There have been many turning points in my life. Most of them have been related to my professional experiences. They have driven my inner reflections on life and instilled a love for textiles in me. Seeing yarns metamorphose into beautiful textiles in myriad colours and textures taught me not only about the process of their creation but also about life.
A very memorable moment, 15 years ago, was sitting in an Indian village as my first big collection took shape. I watched the raw cotton being woven and then imbued with indigo dyes. The purity of the craft left me spellbound.
This made me realise that no matter how luxurious the product is, it all starts at the roots. It was a humbling experience.
My second turning point was working with weavers of Sambalpur, Orissa, who specialise in executing tie-and-dye prints and hand-weaving the intricate Sambalpur checks. I realised that even though they were uneducated, they were so gifted that they could create complex designs with utmost ease.
Another unforgettable moment was when I visited Assam several years ago to witness the cultivation of Eri and Muga silks. The rehabilitation camps for former terrorists were adjacent to the silk farms. It was both an unnerving and enriching experience to watch the former terrorists, who had laid down their arms and surrendered, being retrained for purposeful lives. They were no different from anyone else. I felt that theres a thin line dividing someone we could classify as a terrorist and a person who believes that he/she is fighting for his rights against a callous state.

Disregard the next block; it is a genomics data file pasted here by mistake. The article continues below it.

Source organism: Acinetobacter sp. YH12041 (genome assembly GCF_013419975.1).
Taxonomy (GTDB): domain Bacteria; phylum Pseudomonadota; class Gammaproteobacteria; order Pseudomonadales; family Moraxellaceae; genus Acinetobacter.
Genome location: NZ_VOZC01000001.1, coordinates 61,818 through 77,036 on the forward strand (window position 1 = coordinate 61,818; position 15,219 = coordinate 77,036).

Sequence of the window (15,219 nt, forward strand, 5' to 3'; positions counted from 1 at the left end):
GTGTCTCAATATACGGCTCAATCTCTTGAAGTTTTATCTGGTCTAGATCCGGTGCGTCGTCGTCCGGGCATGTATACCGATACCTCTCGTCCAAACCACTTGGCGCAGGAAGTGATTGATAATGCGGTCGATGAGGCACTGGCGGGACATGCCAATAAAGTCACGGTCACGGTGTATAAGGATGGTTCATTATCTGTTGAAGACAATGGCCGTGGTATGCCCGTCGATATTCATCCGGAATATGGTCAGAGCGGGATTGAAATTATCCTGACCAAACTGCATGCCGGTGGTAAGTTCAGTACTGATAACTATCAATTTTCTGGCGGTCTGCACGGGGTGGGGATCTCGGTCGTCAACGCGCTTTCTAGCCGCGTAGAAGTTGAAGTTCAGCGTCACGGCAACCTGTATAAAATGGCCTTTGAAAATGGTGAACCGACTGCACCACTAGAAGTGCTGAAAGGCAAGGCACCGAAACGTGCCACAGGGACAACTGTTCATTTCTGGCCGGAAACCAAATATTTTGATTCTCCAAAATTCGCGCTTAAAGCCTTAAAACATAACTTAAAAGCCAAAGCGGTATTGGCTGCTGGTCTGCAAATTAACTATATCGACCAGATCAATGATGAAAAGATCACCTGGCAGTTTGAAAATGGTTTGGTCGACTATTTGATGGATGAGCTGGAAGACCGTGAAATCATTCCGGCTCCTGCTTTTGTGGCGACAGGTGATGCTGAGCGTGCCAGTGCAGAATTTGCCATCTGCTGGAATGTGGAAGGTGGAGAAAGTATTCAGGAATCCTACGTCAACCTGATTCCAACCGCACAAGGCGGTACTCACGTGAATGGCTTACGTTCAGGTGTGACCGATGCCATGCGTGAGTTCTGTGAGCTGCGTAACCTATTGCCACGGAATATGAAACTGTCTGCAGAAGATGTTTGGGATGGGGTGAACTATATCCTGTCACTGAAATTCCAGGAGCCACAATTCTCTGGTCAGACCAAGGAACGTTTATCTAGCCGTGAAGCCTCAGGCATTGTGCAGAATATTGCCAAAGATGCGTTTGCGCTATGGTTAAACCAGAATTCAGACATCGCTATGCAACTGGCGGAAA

I think most of my learning experiences have been a result of my travels and interaction with people. Today, as a designer if I dont react to my experiences and environment I cannot continue to create.
(As told to Chitra Anand Papnai)